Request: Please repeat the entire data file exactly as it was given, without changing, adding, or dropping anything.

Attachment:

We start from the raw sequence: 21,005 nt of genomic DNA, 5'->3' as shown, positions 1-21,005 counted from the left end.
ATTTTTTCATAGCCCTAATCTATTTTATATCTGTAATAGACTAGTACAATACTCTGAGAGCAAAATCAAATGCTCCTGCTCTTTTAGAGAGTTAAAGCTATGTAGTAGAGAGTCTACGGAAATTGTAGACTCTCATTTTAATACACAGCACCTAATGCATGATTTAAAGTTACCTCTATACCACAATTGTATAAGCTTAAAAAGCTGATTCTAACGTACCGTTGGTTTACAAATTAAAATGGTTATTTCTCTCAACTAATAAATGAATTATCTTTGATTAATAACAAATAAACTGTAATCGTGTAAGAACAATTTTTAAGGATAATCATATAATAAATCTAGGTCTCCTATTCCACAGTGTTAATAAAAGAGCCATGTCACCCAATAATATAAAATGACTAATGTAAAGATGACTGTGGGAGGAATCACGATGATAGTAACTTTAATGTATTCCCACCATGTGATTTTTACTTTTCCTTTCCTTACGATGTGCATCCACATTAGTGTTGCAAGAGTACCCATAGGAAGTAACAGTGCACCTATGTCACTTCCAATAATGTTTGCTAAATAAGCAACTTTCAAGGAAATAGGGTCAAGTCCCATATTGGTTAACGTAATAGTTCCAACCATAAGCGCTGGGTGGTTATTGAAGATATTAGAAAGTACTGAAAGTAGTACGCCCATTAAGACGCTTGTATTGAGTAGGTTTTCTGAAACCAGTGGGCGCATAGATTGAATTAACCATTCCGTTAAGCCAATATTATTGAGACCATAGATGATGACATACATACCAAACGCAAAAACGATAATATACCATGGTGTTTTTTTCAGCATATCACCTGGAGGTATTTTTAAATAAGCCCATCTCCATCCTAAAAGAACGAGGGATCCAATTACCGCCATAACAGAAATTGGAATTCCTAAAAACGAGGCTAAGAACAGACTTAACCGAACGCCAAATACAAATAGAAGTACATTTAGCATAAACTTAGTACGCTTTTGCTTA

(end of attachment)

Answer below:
We start from the raw sequence: 21,005 nt of genomic DNA, 5'->3' as shown, positions 1-21,005 counted from the left end.
ATTTTTTCATAGCCCTAATCTATTTTATATCTGTAATAGACTAGTACAATACTCTGAGAGCAAAATCAAATGCTCCTGCTCTTTTAGAGAGTTAAAGCTATGTAGTAGAGAGTCTACGGAAATTGTAGACTCTCATTTTAATACACAGCACCTAATGCATGATTTAAAGTTACCTCTATACCACAATTGTATAAGCTTAAAAAGCTGATTCTAACGTACCGTTGGTTTACAAATTAAAATGGTTATTTCTCTCAACTAATAAATGAATTATCTTTGATTAATAACAAATAAACTGTAATCGTGTAAGAACAATTTTTAAGGATAATCATATAATAAATCTAGGTCTCCTATTCCACAGTGTTAATAAAAGAGCCATGTCACCCAATAATATAAAATGACTAATGTAAAGATGACTGTGGGAGGAATCACGATGATAGTAACTTTAATGTATTCCCACCATGTGATTTTTACTTTTCCTTTCCTTACGATGTGCATCCACATTAGTGTTGCAAGAGTACCCATAGGAAGTAACAGTGCACCTATGTCACTTCCAATAATGTTTGCTAAATAAGCAACTTTCAAGGAAATAGGGTCAAGTCCCATATTGGTTAACGTAATAGTTCCAACCATAAGCGCTGGGTGGTTATTGAAGATATTAGAAAGTACTGAAAGTAGTACGCCCATTAAGACGCTTGTATTGAGTAGGTTTTCTGAAACCAGTGGGCGCATAGATTGAATTAACCATTCCGTTAAGCCAATATTATTGAGACCATAGATGATGACATACATACCAAACGCAAAAACGATAATATACCATGGTGTTTTTTTCAGCATATCACCTGGAGGTATTTTTAAATAAGCCCATCTCCATCCTAAAAGAACGAGGGATCCAATTACCGCCATAACAGAAATTGGAATTCCTAAAAACGAGGCTAAGAACAGACTTAACCGAACGCCAAATACAAATAGAAGTACATTTAGCATAAACTTAGTACGCTTTTGCTTA